The Cringing and The Craven

Business Ethics Quarterly 17 (2):263-296 (2007)
Abstract
Work is a place where many adults devote significant portions of their waking lives, but it is also a place where civil liberties,including freedom of speech, are significantly constrained. I examine the regulation and control of expressive activity in and around theworkplace from legal, managerial, and ethical perspectives. The focus of this article is on workplace freedom of expression: the ability to engage in acts of expression at or away from the workplace, on subjects related or unrelated to the workplace, free from the threat of discipline or discharge. I present a taxonomy of workplace-relevant acts of expression, describe the present legal status of workplace expression, review and integrate theoretical perspectives on free speech, drawn mainly from legal theory and philosophy, and critically assess the state of freedom of expression in the workplace, arguing that it is excessively and unnecessarily limited in both law and management practice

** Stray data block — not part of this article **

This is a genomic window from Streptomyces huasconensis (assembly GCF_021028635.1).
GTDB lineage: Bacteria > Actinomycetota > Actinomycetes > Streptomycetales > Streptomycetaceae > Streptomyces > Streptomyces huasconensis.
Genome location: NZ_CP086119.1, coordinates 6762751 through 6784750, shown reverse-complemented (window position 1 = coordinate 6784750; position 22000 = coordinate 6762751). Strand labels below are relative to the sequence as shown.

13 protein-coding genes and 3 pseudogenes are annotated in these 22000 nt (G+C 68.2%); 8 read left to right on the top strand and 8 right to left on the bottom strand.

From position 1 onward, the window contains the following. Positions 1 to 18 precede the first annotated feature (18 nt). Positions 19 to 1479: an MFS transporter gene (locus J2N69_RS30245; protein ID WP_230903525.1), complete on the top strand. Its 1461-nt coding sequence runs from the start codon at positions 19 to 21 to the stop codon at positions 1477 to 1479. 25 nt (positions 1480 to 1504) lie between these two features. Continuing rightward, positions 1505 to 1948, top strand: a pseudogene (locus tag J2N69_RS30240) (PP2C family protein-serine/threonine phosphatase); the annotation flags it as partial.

Keywords Applied Philosophy  Business and Professional Ethics  Social Science
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ISBN(s) 1052-150X  
DOI 10.5840/beq200717232
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